@ Steve: “Jacinta’s message a cry for help for the …

Comment on Jacinta Price: talking about Aboriginal people but not for them? by Jones.

@ Steve: “Jacinta’s message a cry for help for the lives of thousands of children.”
Yep and Bess based her career on the same cry for help.
It’s a worthy stance to take, it tugs at the heartstrings and you can’t argue with it. But what are the solutions?
Bess didn’t have any and what are Jacinta’s?
Well, none.
After a while voters will get tired of having their heartstrings yanked and will demand a fix, at least some worthy ideas.
Without them the cry for help is just manipulation.

Jones Also Commented

Jacinta Price: talking about Aboriginal people but not for them?
@ Melissa: “What are these kids (at risk) really getting from their communities anyway?”
One of the major criticisms of Bess and Jacinta is that they can’t see the positives of Aboriginal society.
They don’t acknowledge that while there are obvious problems the vast majority of Aboriginal children are growing up in a highly supportive kinship network.
That’s why Bess and Jacinta are often described as white fellas.


Jacinta Price: talking about Aboriginal people but not for them?
Jacinta carries the legacy of her mother.
That includes cutting off the water to the impoverished community of Whitegate.
On these pages Jacinta supported this appalling action.
At the time she was under the sway of Adam Giles and she took a side and many Aboriginal people have not forgiven her.
I was working in Willowra just before the last NT election and the backlash against Bess was overwhelming.
Nether Bess nor Jacinta work on the ground to win Aboriginal communities over and the more they claim to represent them the less they can legitimately make that claim.
Aboriginal people have a long history of being represented by others without their approval.
They don’t like it but rarely have the chance to speak out.
Unfortunately for her the next election is a rare opportunity.
Price to take on Snowden in Lingiari?
Forget it Jacinta, for all his faults Warren knows his place, knows who he can speak for and who he can’t.


Recent Comments by Jones

Conflict of interest: Councillors allow candidates Ryan, Paterson to attack Government
@ Greeny Council is an apprenticeship for those local government representatives who may wish to take the next step for their community?
Sadly you could be right which explains why our Territory MLAs are so bad.
They have learned in their apprenticeships that once you get into a position of influence you can forget whom you are representing and do what serves your own best interests.


Conflict of interest: Councillors allow candidates Ryan, Paterson to attack Government
@ Alex thanks for that. But the fact that this cancer of divided loyalties has a long history doesn’t make it right.
The antics of the Council would not be tolerated in most other local Government jurisdictions.
Time for change and only ratepayers can do it.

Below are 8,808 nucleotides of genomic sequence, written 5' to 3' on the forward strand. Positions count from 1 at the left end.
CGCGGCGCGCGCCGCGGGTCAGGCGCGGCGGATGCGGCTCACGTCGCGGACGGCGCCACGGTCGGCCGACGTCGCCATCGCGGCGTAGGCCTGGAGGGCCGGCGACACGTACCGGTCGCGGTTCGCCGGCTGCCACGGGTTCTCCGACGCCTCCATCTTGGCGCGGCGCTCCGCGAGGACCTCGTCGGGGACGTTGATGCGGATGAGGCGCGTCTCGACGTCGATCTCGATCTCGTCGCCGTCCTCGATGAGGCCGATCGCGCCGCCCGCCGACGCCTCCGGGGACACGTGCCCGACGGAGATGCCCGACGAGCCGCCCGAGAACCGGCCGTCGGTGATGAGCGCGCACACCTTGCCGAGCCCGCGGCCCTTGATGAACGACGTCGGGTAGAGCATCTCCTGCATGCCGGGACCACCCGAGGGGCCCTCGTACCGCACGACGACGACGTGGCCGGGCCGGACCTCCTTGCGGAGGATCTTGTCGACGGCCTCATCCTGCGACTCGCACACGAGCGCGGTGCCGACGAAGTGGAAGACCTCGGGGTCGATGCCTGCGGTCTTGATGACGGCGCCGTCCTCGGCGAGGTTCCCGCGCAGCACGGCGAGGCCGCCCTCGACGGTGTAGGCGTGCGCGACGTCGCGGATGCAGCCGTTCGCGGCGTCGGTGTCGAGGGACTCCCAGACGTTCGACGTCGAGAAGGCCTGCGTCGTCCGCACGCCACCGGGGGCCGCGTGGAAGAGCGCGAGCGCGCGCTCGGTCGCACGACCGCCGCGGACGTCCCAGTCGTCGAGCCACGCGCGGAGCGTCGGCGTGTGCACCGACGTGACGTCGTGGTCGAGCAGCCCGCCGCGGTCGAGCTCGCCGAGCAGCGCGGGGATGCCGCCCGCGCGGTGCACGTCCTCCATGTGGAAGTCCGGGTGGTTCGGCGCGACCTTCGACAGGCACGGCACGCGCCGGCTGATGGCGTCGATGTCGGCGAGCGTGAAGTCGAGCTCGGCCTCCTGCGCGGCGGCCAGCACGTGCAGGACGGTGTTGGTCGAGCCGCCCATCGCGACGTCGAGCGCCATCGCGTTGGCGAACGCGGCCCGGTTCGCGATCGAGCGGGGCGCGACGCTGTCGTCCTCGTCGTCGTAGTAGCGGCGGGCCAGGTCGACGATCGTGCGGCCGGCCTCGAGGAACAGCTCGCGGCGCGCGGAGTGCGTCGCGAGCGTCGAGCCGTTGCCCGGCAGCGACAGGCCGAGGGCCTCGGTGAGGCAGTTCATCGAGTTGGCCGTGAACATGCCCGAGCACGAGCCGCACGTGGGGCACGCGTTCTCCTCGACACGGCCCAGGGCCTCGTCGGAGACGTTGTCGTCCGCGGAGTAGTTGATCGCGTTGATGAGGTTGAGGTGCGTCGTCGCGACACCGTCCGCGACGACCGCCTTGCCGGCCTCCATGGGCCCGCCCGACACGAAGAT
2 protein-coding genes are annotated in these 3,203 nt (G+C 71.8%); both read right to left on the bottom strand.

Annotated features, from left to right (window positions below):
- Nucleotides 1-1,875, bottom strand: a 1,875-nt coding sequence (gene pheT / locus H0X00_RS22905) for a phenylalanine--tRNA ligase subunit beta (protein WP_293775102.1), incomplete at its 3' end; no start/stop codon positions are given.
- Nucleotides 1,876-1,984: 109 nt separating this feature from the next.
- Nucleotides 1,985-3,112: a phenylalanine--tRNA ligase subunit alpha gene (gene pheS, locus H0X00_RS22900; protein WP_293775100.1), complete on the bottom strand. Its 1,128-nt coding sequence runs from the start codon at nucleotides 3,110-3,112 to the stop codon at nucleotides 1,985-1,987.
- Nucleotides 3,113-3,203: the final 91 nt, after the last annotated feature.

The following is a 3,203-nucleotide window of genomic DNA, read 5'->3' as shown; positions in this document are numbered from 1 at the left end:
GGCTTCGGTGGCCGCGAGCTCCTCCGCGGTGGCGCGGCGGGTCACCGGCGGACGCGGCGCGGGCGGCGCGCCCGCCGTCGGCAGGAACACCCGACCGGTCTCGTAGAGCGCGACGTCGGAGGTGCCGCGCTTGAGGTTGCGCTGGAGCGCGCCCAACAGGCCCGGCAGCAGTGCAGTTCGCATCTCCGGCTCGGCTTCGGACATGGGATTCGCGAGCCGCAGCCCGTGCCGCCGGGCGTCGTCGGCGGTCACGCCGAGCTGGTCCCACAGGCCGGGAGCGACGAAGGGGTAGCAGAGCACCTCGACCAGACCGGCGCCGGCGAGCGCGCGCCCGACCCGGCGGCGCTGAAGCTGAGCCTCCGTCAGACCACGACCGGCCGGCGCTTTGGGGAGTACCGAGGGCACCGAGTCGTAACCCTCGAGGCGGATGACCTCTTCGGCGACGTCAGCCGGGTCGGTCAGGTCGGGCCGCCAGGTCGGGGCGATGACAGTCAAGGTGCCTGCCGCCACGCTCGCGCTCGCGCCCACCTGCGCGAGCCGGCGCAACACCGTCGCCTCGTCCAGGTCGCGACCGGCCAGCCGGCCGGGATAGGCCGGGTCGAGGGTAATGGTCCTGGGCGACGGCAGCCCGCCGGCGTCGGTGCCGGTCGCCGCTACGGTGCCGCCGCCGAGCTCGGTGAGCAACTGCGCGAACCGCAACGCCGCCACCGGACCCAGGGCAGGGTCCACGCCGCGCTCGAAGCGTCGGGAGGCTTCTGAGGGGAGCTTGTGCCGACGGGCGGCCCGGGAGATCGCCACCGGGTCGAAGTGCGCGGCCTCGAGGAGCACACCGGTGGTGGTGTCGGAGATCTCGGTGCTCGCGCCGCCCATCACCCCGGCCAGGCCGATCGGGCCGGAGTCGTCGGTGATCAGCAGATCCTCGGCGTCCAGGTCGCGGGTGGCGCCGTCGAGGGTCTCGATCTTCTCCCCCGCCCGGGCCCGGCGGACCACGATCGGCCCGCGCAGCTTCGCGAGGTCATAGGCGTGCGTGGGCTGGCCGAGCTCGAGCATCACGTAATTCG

I will not vote for any councillor who has put his or her political ambitions ahead of ratepayer interests.


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I have some sympathy with Gunner for saying he can’t work with the Town Council on major projects.
The council has been politicised with glaring conflicts of interest.
In my honest opinion Mayor Ryan is leading the way and setting the worst example of all.
Pathetic that the moral high grounders such as Cocking say nothing.
Marli Banks deplores the “really distasteful” focus on council by the government and aspiring MLAs.
But can’t she see the connection?
It is precisely because of the aspiring MLAs and their political grandstanding that Gunner has turned on the council.
Do our conflicted aspiring MLAs care if out town loses major project funding?
It seems they do not.
Their concern is their own political careers.


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Just one aimed to miss Hellfire missile from a patrolling Reaper Drone launched from the Space Base will clear the kids from our streets.


Black lives: generations pass; racism, custody deaths continue
@GC. High rates of Aboriginal imprisonment are always explained in terms of poor education, poverty,inadequate housing, police violence etc.
There is rarely a mention of fundamental cultural differences playing a role even though they obviously do.
You say that if the system cannot accommodate those cultural differences, that is a form of violence.
But how you would address cultural differences in laws and their administration?
Until the past couple of decades this issue was dealt with by the absence of remote policing.
Communities had little police presence, eg one 2 man station at Papunya policed a large part of central Australia.
In the absence of policing, Aboriginal Law continued and communities worked their own problems out, not as whitefellas would, but to the satisfaction of most residents.
Few went to jail.
The Intervention saw police stations built in many communities and traditional punishment was nearly policed out of existence.
Not that payback has diminished but now it is administered by knives wielded by drunks and is sometimes lethal.
Imprisonment rates have soared to some of the highest in the world.
But how do you address this?
The concept of different laws has been firmly rejected.
Traditional punishment is not coming back.
Police have no legal authority to make exceptions even where they are dealing with an Aboriginal offender who is following his own moral precepts.
For the Aboriginal offender being arrested for driving to his grandfather’s funeral when his car is defected, unregistered and his driver’s licence suspended seems very unjust.


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